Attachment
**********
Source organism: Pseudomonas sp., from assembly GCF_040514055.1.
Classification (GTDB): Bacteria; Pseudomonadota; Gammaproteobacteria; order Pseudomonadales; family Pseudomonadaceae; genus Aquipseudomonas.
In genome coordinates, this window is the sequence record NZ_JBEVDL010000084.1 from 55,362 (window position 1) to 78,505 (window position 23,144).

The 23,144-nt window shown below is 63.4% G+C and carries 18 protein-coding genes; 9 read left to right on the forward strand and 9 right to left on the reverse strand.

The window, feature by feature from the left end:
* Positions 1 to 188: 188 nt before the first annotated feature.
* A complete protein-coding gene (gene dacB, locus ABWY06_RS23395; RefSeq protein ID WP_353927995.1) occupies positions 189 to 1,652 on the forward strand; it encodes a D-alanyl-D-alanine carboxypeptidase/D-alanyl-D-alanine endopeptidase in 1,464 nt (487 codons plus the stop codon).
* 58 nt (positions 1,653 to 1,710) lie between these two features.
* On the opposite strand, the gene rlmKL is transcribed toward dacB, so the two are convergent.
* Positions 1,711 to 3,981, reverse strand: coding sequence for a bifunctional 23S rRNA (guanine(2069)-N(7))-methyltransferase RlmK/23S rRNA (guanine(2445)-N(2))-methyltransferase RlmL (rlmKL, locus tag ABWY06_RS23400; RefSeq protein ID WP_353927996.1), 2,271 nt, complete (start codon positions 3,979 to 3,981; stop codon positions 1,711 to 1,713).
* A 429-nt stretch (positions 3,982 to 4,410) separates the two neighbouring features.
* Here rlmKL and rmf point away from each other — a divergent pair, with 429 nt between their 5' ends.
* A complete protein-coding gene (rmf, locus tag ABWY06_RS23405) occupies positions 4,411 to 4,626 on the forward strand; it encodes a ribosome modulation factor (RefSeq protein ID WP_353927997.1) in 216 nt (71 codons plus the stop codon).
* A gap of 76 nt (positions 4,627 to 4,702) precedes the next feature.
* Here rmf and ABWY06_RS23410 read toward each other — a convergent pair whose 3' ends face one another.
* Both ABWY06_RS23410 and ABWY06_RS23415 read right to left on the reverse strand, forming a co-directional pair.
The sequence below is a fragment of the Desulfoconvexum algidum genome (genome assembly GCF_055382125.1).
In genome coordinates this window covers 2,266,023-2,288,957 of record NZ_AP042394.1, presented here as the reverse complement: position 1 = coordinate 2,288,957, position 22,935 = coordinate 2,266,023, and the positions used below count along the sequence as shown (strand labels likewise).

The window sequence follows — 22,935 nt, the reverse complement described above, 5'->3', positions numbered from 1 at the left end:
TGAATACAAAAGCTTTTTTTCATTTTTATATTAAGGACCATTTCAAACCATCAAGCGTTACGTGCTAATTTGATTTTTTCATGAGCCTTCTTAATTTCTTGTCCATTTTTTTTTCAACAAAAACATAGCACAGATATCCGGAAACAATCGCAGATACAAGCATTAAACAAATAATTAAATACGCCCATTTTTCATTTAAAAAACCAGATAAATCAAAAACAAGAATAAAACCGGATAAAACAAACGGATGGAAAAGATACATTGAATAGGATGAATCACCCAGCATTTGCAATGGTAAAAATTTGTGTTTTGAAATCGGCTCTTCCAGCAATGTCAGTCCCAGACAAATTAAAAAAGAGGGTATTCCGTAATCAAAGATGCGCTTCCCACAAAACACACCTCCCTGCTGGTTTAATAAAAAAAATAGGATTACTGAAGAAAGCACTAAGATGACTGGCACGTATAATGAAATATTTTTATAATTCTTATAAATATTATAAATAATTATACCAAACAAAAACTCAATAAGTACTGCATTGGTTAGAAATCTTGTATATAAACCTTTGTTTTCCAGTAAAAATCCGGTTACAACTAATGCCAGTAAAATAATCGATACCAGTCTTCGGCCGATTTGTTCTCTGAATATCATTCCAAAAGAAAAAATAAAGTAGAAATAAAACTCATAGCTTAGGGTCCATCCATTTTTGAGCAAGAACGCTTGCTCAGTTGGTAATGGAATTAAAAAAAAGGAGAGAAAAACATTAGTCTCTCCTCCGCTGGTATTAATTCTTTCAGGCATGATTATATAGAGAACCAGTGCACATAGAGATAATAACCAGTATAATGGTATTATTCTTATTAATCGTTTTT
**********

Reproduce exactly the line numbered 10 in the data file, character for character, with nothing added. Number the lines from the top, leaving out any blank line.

* Positions 1,711 to 3,981, reverse strand: coding sequence for a bifunctional 23S rRNA (guanine(2069)-N(7))-methyltransferase RlmK/23S rRNA (guanine(2445)-N(2))-methyltransferase RlmL (rlmKL, locus tag ABWY06_RS23400; RefSeq protein ID WP_353927996.1), 2,271 nt, complete (start codon positions 3,979 to 3,981; stop codon positions 1,711 to 1,713).